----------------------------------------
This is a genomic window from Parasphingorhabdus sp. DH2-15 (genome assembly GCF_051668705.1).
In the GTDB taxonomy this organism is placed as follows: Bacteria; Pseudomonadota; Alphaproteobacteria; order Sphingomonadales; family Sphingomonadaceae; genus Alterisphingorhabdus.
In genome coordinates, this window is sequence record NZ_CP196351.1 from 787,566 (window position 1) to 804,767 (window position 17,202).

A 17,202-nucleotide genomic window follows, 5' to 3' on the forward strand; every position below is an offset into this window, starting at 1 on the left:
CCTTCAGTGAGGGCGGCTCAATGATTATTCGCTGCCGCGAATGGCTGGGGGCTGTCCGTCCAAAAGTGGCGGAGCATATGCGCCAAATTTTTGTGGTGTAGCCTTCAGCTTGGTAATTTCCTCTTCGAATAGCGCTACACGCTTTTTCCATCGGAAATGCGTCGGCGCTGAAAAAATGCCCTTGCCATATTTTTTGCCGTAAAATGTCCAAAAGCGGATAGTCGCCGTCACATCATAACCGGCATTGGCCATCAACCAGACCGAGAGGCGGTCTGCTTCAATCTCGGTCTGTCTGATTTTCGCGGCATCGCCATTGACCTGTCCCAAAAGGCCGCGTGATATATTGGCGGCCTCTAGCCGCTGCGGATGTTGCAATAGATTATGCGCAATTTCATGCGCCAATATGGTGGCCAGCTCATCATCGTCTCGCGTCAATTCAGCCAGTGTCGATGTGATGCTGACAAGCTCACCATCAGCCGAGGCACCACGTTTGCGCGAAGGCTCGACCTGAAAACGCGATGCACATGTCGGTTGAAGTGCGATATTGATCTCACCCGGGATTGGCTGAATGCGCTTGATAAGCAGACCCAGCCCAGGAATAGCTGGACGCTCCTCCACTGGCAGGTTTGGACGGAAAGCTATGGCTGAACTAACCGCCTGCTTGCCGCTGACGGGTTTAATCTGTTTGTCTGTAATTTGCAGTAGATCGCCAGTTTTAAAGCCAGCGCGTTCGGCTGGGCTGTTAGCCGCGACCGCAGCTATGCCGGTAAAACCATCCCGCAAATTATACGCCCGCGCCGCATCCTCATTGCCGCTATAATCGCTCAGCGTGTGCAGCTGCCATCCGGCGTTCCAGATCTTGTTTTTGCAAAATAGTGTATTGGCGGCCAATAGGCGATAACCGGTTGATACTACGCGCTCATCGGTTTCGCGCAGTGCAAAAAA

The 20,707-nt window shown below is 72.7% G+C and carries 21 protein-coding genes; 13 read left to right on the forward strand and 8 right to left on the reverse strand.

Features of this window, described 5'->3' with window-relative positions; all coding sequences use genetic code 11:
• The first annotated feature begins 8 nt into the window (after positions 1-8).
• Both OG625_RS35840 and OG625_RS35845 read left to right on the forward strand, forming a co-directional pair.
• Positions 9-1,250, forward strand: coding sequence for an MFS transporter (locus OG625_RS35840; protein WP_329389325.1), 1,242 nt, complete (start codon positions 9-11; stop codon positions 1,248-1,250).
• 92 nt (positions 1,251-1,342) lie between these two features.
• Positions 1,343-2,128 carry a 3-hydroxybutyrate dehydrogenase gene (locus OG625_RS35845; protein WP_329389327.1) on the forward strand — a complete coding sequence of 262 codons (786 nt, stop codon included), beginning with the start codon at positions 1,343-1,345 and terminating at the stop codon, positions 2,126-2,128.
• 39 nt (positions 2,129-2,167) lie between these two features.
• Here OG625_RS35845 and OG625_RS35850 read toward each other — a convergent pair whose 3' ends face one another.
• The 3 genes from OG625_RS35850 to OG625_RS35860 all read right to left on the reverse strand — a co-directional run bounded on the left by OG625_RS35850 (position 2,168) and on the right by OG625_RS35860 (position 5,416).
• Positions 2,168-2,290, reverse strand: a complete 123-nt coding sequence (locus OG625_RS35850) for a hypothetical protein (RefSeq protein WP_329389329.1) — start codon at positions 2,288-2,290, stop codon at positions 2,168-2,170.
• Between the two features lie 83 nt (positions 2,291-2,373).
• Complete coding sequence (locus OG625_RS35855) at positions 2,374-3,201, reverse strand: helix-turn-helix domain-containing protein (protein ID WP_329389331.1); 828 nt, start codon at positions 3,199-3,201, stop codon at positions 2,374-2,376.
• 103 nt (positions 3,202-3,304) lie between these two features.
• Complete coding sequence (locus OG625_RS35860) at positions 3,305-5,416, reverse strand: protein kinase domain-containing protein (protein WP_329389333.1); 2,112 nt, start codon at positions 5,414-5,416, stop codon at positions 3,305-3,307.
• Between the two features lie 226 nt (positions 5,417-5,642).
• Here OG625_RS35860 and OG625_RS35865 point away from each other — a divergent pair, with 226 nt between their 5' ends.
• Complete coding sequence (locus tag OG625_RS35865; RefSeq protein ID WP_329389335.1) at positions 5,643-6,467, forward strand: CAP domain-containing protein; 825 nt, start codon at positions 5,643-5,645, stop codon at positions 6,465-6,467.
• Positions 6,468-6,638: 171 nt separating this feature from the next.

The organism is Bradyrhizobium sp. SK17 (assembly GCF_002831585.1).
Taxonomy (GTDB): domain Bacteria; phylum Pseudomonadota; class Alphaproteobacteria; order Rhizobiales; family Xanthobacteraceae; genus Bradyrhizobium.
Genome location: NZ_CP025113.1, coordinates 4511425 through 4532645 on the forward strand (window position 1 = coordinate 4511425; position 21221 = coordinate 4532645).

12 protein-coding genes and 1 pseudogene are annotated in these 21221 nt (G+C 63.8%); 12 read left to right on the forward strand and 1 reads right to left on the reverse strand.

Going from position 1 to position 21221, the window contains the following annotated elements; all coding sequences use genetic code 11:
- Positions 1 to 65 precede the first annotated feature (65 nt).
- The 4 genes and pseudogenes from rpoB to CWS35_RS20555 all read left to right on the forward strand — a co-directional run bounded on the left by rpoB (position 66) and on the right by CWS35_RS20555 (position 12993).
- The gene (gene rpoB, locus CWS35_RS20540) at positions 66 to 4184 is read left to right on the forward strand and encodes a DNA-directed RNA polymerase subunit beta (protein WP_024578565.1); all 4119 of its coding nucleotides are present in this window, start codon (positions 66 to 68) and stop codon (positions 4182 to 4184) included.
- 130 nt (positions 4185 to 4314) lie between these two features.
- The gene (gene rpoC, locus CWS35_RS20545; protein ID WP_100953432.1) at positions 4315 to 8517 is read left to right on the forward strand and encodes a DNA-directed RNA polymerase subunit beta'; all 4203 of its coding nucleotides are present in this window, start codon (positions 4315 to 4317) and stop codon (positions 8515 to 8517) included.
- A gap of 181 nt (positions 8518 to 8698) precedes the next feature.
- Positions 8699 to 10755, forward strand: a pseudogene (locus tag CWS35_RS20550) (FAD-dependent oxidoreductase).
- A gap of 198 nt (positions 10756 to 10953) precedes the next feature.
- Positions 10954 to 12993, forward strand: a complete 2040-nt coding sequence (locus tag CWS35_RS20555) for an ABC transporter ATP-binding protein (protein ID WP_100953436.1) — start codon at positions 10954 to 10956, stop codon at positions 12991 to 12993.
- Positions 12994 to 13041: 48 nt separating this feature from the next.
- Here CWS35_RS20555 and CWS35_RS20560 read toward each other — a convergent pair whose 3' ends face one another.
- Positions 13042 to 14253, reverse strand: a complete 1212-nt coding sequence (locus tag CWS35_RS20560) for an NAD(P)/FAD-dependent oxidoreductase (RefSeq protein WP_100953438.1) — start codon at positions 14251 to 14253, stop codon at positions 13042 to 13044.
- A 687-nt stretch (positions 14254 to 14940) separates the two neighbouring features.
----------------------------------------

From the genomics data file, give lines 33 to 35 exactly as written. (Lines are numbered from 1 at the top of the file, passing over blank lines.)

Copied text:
- 130 nt (positions 4185 to 4314) lie between these two features.
- The gene (gene rpoC, locus CWS35_RS20545; protein ID WP_100953432.1) at positions 4315 to 8517 is read left to right on the forward strand and encodes a DNA-directed RNA polymerase subunit beta'; all 4203 of its coding nucleotides are present in this window, start codon (positions 4315 to 4317) and stop codon (positions 8515 to 8517) included.
- A gap of 181 nt (positions 8518 to 8698) precedes the next feature.